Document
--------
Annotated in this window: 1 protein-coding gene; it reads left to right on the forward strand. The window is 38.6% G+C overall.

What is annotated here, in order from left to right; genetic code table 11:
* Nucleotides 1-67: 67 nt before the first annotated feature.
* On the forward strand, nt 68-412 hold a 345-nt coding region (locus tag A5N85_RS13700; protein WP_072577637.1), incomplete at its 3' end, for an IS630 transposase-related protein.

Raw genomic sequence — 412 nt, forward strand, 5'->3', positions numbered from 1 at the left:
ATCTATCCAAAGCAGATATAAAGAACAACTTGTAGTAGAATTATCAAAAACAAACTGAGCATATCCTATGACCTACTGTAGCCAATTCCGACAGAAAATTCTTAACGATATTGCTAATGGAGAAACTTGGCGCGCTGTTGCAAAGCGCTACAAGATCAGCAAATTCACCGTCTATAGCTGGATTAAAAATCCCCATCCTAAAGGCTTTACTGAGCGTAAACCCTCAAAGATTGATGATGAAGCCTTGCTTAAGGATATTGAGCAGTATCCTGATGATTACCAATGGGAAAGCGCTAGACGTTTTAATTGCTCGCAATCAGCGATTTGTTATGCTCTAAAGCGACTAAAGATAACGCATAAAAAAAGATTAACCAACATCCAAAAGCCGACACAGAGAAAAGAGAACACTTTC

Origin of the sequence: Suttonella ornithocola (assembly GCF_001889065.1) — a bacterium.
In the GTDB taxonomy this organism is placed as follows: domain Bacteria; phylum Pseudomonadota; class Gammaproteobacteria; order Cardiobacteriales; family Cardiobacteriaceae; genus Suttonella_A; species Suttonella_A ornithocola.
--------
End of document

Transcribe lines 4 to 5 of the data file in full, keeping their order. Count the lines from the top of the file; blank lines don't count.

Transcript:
* On the forward strand, nt 68-412 hold a 345-nt coding region (locus tag A5N85_RS13700; protein WP_072577637.1), incomplete at its 3' end, for an IS630 transposase-related protein.

Raw genomic sequence — 412 nt, forward strand, 5'->3', positions numbered from 1 at the left: